Wada Kiyoshi, an excruciatingly honest private of the 144th Signal Unit, scribbled through his suffering on the Papuan shores: ‘all officers eat relatively well. The majority are starving the higher officials are not starving. This is indeed a deplorable state of affairs for the Imperial Army.’

In this sense, it can be said that many Japanese officers deserted their men at Sanananda on the north coast of Papua at the end of the campaign, and not the other way around.

The most senior commanders were scorned: colonel Yazawa was ‘a bawling old buffoon’; Tsukamato, a crapulent drunk. Lieutenant Watanabe Fukuichi was so disgusted by Yazawa that he told his Allied interrogators, ‘he had the habit of ordering his troops to advance and hiding himself in a hole like a rat during the action.’ The men called him ‘2nd class private Yazawa’.

I went to Japan to meet some of these men. I attended a reunion of the 144th Regiment – ordinary infantry soldiers, in the main. There were about a dozen left. They claimed not to remember the atrocities at Rabaul and Milne Bay- which in their case was possibly true, since their units weren’t involved. They expressed great admiration for the Australian soldier. ‘Never had we experienced such resistance, not in all the battles down the Pacific,’ said one.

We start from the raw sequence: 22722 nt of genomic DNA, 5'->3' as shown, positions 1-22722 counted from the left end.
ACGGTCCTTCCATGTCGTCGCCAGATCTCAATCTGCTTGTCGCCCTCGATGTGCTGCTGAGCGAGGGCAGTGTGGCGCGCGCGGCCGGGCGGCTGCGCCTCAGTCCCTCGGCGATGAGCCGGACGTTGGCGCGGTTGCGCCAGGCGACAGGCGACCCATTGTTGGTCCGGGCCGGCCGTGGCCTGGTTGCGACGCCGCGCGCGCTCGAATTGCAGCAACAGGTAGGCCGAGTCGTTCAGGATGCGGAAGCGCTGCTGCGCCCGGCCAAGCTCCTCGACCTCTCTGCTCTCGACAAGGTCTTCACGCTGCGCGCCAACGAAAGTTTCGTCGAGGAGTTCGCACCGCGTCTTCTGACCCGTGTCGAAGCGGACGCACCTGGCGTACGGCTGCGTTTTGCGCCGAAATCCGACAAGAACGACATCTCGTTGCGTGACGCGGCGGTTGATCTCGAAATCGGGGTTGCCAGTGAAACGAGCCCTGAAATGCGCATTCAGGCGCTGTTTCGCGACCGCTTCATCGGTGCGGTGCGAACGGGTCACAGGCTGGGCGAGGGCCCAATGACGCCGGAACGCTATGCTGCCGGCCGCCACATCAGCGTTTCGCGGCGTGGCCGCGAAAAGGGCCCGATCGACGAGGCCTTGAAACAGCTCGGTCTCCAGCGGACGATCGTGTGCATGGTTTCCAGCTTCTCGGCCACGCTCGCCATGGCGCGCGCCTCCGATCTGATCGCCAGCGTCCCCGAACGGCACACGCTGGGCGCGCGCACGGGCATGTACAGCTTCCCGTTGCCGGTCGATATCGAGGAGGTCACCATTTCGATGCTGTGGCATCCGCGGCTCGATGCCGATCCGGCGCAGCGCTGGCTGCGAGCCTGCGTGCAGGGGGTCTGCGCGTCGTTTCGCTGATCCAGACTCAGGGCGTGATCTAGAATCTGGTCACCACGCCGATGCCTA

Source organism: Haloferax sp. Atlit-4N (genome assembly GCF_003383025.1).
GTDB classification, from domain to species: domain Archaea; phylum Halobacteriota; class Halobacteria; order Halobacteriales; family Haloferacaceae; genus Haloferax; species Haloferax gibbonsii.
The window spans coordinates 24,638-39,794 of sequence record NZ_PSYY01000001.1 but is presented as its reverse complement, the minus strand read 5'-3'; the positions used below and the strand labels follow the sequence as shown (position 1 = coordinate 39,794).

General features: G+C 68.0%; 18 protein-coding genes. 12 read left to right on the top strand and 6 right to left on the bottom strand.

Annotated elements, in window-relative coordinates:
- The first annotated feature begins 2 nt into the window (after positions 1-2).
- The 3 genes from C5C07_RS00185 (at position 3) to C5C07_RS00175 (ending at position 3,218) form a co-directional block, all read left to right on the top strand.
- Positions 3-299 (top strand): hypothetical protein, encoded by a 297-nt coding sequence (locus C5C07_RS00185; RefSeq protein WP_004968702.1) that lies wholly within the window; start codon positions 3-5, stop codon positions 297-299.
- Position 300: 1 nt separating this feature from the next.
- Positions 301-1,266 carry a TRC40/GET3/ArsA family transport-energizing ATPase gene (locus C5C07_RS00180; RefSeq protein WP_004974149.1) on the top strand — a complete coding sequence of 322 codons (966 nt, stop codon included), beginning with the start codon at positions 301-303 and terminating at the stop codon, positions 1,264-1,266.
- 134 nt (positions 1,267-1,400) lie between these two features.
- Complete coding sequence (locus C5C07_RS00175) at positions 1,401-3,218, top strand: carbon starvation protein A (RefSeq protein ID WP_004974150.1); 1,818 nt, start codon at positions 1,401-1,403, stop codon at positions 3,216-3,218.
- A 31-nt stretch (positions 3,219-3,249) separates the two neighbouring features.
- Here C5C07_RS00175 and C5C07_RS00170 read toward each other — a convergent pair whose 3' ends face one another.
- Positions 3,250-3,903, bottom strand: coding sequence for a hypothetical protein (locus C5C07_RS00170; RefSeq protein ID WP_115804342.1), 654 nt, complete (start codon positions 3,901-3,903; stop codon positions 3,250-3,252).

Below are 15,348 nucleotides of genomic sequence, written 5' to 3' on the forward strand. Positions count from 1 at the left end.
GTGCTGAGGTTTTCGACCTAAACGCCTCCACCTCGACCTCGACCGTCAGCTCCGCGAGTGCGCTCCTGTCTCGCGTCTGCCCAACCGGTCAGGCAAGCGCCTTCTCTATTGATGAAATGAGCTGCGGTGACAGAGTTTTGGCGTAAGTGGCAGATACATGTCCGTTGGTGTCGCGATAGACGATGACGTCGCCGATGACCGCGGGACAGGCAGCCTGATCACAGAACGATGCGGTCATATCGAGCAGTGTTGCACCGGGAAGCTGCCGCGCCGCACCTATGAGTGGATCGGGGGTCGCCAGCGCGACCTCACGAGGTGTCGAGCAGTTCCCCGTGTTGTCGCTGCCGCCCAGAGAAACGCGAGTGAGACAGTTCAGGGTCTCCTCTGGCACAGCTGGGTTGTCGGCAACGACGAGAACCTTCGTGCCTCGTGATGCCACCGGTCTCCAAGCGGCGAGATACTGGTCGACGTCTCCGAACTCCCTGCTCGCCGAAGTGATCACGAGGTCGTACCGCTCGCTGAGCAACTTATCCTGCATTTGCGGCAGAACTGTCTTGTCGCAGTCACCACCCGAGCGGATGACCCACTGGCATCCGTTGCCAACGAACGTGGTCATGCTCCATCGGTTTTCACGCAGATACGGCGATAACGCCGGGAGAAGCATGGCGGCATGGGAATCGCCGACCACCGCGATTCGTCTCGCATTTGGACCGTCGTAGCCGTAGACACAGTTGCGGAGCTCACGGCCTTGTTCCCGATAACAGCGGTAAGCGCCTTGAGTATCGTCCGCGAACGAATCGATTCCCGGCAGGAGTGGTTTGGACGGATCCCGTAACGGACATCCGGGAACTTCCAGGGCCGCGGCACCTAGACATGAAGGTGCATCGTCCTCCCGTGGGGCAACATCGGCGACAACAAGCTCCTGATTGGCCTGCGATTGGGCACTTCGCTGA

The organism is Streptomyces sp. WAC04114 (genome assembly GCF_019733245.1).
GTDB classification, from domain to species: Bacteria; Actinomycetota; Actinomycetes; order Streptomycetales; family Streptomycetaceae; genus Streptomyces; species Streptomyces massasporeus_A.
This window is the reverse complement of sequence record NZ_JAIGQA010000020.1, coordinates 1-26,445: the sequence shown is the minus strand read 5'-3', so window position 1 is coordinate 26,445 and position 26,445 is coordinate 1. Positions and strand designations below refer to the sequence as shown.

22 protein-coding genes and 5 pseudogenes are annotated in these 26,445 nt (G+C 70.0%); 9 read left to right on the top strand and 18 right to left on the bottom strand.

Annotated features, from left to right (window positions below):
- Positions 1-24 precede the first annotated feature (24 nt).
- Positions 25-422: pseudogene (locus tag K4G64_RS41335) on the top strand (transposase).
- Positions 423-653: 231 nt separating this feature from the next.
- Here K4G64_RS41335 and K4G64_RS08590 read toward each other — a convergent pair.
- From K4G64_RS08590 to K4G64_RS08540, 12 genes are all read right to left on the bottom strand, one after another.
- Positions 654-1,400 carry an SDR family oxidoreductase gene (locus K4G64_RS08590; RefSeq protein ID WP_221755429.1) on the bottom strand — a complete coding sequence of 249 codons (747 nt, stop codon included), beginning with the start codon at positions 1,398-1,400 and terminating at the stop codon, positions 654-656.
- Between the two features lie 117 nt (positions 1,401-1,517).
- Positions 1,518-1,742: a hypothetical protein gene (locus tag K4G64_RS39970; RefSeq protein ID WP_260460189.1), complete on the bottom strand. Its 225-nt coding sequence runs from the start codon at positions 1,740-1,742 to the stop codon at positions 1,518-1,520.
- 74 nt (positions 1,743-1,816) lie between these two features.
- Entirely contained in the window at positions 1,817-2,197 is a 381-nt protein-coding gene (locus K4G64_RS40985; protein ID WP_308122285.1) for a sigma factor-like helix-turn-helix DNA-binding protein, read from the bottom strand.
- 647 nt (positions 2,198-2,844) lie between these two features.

Of all the questions I get asked about Kokoda, the one that crops up most often is why did I bother to write about the Japanese?

The reasons are clear. How should we understand the clash of cultures and the motives governing the behaviour of the antagonists, if we do not examine both sides? How may we grasp an understanding of the political forces behind the apparent madness and brutality, if we do not consider the intentions of the opponents? How indeed can we comprehend the courage, fear, self-sacrifice of our own troops if we do not appreciate what they were being thrown against?

Any history of conflict that does not consider both sides is, to use a crude metaphor, akin to a champion boxer, alone in the ring, hurling punches at shadows, while the nation applauds his legendary courage in a vacuum. Legends must be tested, or they simply become bags of Aeolian wind, breathing untruths down the centuries .

Launched in 2004, New Matilda is one of Australia's oldest online independent publications. It's focus is on investigative journalism and analysis, with occasional smart arsery thrown in for reasons of sanity. New Matilda is owned and edited by Walkley Award and Human Rights Award winning journalist Chris Graham.